At Lowe’s, we believe we must extend current efforts to build employee awareness of the benefits of collaborative technologies into actionable steps to embed its use and new work habits into all normal flows of work. “Showing up to share” is becoming an integral part of our overall strategy. This includes updated enterprise methodologies for development, testing, deploying and measuring new initiatives in all parts of the company  from Merchandising, Store Operations, IT Support, to Training and Employee Communications functions. Further, we must foster the behaviors needed to realize our strategy by promoting the concepts of “working out loud” as being a bedrock of thinking, acting, leading differently. We know we must face known cultural barriers and employee resistance factors head-on and reward measurable behaviors of sharing and expertise exchange.

    There are strong risks related to delaying or not implementing efforts to embed the use of collaborative technologies within normal flows of work. Competitors moving more quickly towards adopting Social Business ways of working (through the use of collaborative technologies and the accomplishments they generate) will soon have a distinct competitive advantage. Because the benefits of Social Business require a fundamental change in the way employees work, simply installing software will not be enough to realize its value. Unlike the .com boom of the 1990s, companies falling behind or waiting to begin Social Business efforts will not be able to buy their way back in.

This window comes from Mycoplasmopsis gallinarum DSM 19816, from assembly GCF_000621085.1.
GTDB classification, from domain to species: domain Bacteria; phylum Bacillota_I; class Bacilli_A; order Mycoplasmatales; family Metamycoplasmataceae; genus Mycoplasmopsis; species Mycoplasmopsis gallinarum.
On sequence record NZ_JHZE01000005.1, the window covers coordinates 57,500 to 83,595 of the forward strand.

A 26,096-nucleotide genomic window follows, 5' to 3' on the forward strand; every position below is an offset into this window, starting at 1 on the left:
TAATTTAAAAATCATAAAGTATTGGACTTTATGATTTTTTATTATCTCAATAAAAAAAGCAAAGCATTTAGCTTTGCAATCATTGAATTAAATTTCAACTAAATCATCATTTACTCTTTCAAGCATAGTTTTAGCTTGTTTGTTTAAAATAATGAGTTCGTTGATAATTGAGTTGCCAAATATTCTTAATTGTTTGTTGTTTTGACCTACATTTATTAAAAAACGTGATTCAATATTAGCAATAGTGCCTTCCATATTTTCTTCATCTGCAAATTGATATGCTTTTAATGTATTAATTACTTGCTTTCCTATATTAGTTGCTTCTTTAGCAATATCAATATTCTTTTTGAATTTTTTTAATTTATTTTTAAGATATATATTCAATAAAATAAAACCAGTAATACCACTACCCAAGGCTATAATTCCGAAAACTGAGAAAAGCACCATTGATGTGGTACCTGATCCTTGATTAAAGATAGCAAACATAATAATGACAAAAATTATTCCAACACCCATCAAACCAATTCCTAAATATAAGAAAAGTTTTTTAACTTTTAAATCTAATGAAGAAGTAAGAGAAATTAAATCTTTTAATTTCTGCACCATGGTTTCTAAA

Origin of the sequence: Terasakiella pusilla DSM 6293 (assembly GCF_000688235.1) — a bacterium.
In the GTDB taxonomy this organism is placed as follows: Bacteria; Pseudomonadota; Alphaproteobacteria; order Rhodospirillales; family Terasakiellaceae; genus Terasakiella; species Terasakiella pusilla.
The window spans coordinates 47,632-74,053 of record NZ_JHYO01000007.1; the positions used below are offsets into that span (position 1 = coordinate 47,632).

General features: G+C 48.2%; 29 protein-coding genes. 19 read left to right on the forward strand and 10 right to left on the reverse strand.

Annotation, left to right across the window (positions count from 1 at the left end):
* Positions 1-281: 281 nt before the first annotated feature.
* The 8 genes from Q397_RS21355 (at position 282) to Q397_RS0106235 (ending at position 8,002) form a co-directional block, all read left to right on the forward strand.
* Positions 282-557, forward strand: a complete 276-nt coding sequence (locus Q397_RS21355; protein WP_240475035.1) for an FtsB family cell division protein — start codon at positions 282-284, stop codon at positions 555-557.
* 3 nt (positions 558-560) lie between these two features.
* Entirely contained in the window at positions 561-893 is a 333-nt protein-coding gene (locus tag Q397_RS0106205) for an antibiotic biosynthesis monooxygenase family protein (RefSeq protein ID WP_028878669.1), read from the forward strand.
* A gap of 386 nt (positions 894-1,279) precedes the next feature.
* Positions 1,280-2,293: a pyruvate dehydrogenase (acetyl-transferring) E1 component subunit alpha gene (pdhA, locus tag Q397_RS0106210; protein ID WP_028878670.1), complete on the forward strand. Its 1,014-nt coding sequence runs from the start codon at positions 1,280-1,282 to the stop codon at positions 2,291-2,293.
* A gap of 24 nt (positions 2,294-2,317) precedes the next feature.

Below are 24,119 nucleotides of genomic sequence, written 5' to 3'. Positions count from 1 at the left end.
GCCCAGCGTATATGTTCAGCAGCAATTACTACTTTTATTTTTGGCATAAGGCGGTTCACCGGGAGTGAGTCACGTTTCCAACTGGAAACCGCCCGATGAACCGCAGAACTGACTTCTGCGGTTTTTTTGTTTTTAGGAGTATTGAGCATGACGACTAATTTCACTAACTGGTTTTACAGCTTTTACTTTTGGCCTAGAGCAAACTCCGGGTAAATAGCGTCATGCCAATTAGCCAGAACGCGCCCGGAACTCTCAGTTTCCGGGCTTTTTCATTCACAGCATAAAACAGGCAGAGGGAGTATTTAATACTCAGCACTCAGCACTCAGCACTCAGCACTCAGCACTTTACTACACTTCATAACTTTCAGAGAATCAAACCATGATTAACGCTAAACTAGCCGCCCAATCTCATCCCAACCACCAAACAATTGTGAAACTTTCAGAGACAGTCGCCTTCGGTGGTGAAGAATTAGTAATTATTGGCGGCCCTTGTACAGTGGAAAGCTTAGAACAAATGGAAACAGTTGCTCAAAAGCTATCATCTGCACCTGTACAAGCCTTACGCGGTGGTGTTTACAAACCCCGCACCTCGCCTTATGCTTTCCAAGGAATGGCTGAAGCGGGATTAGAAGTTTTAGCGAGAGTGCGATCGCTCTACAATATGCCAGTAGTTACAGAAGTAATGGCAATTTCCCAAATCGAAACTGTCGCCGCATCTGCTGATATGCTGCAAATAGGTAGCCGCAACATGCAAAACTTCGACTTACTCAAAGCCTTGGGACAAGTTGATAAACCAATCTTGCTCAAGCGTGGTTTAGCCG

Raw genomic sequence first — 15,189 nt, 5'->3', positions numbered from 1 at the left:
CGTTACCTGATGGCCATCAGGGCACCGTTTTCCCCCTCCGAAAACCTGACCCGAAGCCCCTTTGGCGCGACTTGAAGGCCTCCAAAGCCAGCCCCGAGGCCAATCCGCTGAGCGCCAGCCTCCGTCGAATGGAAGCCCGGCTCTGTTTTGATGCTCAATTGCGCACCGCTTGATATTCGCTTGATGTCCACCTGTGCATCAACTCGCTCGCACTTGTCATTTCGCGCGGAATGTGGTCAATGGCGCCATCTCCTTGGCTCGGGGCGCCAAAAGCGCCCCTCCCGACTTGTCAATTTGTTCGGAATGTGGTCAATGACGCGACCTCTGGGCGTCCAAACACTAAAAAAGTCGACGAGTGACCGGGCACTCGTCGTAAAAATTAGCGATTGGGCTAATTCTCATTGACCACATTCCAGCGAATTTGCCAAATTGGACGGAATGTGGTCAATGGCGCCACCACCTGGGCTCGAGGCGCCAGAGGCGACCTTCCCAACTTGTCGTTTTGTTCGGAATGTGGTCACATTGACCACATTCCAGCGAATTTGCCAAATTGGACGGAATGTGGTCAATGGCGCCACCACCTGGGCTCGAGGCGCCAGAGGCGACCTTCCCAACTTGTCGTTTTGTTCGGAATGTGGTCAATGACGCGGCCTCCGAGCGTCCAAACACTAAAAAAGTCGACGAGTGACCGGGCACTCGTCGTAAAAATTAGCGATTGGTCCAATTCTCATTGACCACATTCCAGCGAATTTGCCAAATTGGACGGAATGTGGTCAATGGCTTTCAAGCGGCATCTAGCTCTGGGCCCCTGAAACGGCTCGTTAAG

Installing collaborative technologies and using them as a “water cooler” application to promote awareness of corporate events doesn’t make your company a social business in 2011. The novelty of wikis in the workplace is over. It’s now the degree to which your company can move its “work in progress” to transparent, enterprise, participatory, searchable platforms which ultimately reflects the degree to which your company is “social” in the way it executes its business and serves its customers. 

    The employees of today and tomorrow expect faster access to each other, quicker answers and better ways to connect with expertise and the information they need to accomplish goals and satisfy customers. We hope to be at the very forefront of large company adoption of Social Business in order to more quickly gain the business value it promises. 

    Andrew Carusone